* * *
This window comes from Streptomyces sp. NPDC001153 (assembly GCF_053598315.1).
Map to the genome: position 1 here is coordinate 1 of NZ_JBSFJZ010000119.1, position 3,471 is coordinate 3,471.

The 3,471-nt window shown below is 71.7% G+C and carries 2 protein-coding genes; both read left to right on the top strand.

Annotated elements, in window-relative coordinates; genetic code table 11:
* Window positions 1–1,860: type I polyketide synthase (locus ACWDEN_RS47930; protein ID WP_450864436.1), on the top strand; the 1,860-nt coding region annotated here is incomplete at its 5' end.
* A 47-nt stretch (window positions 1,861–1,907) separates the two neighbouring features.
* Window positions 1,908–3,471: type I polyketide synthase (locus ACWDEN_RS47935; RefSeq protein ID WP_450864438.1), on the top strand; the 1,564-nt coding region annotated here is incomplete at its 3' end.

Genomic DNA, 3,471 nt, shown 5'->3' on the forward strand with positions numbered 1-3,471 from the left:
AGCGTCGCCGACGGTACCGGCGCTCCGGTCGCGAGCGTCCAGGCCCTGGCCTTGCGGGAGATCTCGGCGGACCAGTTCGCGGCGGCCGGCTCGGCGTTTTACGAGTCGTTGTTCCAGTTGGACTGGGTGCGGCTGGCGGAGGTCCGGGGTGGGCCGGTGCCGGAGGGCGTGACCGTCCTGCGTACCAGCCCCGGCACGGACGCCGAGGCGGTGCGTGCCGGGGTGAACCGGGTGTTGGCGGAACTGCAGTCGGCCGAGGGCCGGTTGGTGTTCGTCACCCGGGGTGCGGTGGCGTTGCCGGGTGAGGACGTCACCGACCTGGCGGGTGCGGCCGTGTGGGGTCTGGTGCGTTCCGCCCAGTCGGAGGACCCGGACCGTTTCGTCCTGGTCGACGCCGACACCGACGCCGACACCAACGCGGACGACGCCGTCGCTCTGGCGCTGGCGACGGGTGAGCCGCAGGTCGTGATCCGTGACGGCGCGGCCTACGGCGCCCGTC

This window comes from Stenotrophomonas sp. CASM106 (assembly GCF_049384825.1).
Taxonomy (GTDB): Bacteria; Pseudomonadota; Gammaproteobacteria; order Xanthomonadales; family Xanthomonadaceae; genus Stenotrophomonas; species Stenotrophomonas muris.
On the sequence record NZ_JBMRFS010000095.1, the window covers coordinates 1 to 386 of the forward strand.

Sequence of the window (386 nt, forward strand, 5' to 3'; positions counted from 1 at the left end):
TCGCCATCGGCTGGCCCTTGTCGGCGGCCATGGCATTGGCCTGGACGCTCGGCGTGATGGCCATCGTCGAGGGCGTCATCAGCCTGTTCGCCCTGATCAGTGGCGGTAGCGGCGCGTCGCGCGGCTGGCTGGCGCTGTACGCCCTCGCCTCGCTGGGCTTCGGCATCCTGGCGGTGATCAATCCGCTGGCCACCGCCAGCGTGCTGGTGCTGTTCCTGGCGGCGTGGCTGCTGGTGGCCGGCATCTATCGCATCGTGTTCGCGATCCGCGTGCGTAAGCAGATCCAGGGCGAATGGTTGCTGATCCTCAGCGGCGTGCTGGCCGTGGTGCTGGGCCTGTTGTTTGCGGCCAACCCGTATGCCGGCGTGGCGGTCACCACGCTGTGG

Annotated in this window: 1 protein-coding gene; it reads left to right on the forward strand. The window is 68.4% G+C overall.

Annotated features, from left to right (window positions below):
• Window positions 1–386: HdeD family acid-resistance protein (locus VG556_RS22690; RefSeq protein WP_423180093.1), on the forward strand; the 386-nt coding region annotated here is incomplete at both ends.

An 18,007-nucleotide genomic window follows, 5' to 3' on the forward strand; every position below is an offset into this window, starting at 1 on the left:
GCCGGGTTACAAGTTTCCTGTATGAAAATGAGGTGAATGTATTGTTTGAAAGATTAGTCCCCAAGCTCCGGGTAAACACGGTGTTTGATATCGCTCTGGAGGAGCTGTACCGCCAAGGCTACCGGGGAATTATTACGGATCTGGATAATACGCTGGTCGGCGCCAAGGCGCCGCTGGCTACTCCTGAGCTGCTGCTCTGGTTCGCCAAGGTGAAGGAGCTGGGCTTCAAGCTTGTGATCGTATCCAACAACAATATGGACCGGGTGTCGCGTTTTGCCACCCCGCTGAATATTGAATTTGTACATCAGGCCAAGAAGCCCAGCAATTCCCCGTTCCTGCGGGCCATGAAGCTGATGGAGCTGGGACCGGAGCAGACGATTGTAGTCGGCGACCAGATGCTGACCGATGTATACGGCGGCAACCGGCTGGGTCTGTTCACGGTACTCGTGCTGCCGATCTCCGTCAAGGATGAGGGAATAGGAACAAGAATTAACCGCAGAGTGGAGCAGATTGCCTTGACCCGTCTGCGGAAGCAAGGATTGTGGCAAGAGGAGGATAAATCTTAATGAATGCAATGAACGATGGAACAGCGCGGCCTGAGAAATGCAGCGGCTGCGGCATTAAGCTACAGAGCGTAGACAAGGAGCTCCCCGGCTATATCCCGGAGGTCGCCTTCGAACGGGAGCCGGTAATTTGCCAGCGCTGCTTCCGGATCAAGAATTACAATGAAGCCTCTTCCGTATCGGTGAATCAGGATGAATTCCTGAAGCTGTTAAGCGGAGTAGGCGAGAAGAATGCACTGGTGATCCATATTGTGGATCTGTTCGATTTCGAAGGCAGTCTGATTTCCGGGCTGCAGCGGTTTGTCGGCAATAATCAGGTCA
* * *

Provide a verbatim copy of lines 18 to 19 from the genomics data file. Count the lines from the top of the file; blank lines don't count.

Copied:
An 18,007-nucleotide genomic window follows, 5' to 3' on the forward strand; every position below is an offset into this window, starting at 1 on the left:
GCCGGGTTACAAGTTTCCTGTATGAAAATGAGGTGAATGTATTGTTTGAAAGATTAGTCCCCAAGCTCCGGGTAAACACGGTGTTTGATATCGCTCTGGAGGAGCTGTACCGCCAAGGCTACCGGGGAATTATTACGGATCTGGATAATACGCTGGTCGGCGCCAAGGCGCCGCTGGCTACTCCTGAGCTGCTGCTCTGGTTCGCCAAGGTGAAGGAGCTGGGCTTCAAGCTTGTGATCGTATCCAACAACAATATGGACCGGGTGTCGCGTTTTGCCACCCCGCTGAATATTGAATTTGTACATCAGGCCAAGAAGCCCAGCAATTCCCCGTTCCTGCGGGCCATGAAGCTGATGGAGCTGGGACCGGAGCAGACGATTGTAGTCGGCGACCAGATGCTGACCGATGTATACGGCGGCAACCGGCTGGGTCTGTTCACGGTACTCGTGCTGCCGATCTCCGTCAAGGATGAGGGAATAGGAACAAGAATTAACCGCAGAGTGGAGCAGATTGCCTTGACCCGTCTGCGGAAGCAAGGATTGTGGCAAGAGGAGGATAAATCTTAATGAATGCAATGAACGATGGAACAGCGCGGCCTGAGAAATGCAGCGGCTGCGGCATTAAGCTACAGAGCGTAGACAAGGAGCTCCCCGGCTATATCCCGGAGGTCGCCTTCGAACGGGAGCCGGTAATTTGCCAGCGCTGCTTCCGGATCAAGAATTACAATGAAGCCTCTTCCGTATCGGTGAATCAGGATGAATTCCTGAAGCTGTTAAGCGGAGTAGGCGAGAAGAATGCACTGGTGATCCATATTGTGGATCTGTTCGATTTCGAAGGCAGTCTGATTTCCGGGCTGCAGCGGTTTGTCGGCAATAATCAGGTCA